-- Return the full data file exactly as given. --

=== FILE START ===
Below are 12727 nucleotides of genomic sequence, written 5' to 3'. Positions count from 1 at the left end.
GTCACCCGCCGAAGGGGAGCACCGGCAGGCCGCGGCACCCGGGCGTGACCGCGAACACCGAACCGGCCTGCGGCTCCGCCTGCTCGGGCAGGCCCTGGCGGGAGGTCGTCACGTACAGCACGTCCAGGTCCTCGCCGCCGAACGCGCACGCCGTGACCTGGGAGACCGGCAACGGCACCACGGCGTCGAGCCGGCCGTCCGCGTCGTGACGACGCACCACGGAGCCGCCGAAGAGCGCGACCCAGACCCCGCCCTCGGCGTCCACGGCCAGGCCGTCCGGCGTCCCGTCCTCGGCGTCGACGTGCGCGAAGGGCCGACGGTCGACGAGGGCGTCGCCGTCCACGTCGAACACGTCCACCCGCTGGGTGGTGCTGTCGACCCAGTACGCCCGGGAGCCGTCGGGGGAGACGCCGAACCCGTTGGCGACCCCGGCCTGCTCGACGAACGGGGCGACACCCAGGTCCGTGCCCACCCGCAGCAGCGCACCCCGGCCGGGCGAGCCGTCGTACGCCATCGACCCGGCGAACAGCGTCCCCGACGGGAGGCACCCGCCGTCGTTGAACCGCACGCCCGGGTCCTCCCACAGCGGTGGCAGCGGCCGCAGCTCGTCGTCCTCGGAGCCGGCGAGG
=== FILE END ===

Below are 12727 nucleotides of genomic sequence, written 5' to 3'. Positions count from 1 at the left end.
GTCACCCGCCGAAGGGGAGCACCGGCAGGCCGCGGCACCCGGGCGTGACCGCGAACACCGAACCGGCCTGCGGCTCCGCCTGCTCGGGCAGGCCCTGGCGGGAGGTCGTCACGTACAGCACGTCCAGGTCCTCGCCGCCGAACGCGCACGCCGTGACCTGGGAGACCGGCAACGGCACCACGGCGTCGAGCCGGCCGTCCGCGTCGTGACGACGCACCACGGAGCCGCCGAAGAGCGCGACCCAGACCCCGCCCTCGGCGTCCACGGCCAGGCCGTCCGGCGTCCCGTCCTCGGCGTCGACGTGCGCGAAGGGCCGACGGTCGACGAGGGCGTCGCCGTCCACGTCGAACACGTCCACCCGCTGGGTGGTGCTGTCGACCCAGTACGCCCGGGAGCCGTCGGGGGAGACGCCGAACCCGTTGGCGACCCCGGCCTGCTCGACGAACGGGGCGACACCCAGGTCCGTGCCCACCCGCAGCAGCGCACCCCGGCCGGGCGAGCCGTCGTACGCCATCGACCCGGCGAACAGCGTCCCCGACGGGAGGCACCCGCCGTCGTTGAACCGCACGCCCGGGTCCTCCCACAGCGGTGGCAGCGGCCGCAGCTCGTCGTCCTCGGAGCCGGCGAGG